"Our greatest responsibility is to be good ancestors."

-Jonas Salk

Sunday, July 8, 2007

Live Earth House Parties

Well, I needn't have worried about being an old fogey.

Irene and I went to two different Live Earth house parties, and we met a whole bunch of interesting Austinites, but not a soul at either party was a day under forty (except for children of the host in one case, and I believe the hostess herself in the other) . Which was odd because most of the music wasn't pitched at us. I can report that all conversation stopped for Roger Waters' excellent (if a bit unadventurous) performance of his classics, though!

We are brimming with practical ideas and new connections.

Also, we signed a pledge including carbon neutrality. It appears that the live earth pledge is suddenly much less demanding than I remembered.

I warned irene that pledging carbon neutrality would be expensive. Our hostess looked nonplussed. She said "well, every time I take a plane flight I plant a tree" as if that were all there were to it. I tried to explain to the hostess that Irene had the disadvantage of being married to someone who could and would do the numbers. As long as we can, though, it is neutrality for us!

I was a bit taken aback by our hostess's conviction that there would be no inconvenience involved in carbon neutrality. I was very discouraged by the absence of any young people. The optimistic theory is that they all were so connected by AIM and myspace and such that they could pull together their own parties, but it seems more likely that American kids just don't do politics. Apparently the idea that young people are "more liberal" than the intervening generation does not extend to actual participation in any community activities, at least in Austin.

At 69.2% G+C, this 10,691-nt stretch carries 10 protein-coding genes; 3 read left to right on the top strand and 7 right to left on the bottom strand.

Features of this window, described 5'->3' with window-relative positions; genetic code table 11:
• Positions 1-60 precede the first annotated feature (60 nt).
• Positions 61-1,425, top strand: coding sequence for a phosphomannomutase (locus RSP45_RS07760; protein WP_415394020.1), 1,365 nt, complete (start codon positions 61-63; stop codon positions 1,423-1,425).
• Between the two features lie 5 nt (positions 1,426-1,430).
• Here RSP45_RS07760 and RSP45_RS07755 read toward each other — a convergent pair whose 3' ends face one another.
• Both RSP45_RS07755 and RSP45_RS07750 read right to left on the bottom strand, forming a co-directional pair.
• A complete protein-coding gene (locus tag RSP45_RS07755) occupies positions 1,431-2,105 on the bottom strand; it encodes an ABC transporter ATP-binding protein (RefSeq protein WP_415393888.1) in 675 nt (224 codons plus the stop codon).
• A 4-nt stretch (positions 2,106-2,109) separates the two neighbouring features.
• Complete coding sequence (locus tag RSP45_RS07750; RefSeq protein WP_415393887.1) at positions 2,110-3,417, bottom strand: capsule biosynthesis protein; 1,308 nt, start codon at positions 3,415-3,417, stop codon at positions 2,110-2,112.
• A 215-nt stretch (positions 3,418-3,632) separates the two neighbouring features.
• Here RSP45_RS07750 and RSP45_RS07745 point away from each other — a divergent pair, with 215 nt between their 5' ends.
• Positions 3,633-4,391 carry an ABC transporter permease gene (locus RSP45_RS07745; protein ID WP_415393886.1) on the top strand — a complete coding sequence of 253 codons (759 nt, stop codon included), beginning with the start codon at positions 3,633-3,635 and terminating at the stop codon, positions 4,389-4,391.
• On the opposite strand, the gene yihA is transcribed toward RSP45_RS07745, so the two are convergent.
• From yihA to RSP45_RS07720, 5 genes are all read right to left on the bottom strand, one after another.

I'd love to hear reports from other places. Did you see anyone in their teens or twenties?

Update My conclusion from the response is this. The difference is that young people saw the rockstar all-star game as the event, while older folk thought of it as the excuse for the real event. Consequently the occasion attracted less serious young people as an entertainment event and more serious older people as an organizing event. At least, that's my working hypothesis. That still leaves a problem as to how to overcome this, but it's not as disturbing as the initial suspicion that young people don't care.

Update Some lively commentary ongoing since I posted a similar article on Grist. Nothing resembling a consensus emerging though, as yet.

Update: This looks quite a lot like the scene we saw, though we didn't land a political candidate. Note the boomer demographics.

Update: Julia Hargreaves has a memorable criticism of the whole business quoted on James' Empty Blog.


Anonymous said...

Just happened upon your blog. I went to a house pary here in West Palm Beach FL. It was actually hosted by a young man in his 30"s who combined his love of music with his concern for the climate.

Most attendees who did not already know the host were over forty though. We had about 13 people show.

I spent my two hours gathering names and email addresses of everyone so as to try and keep a momentum going on any one of four political issues I picked out of the hat, war, climate, Kucinich, health care.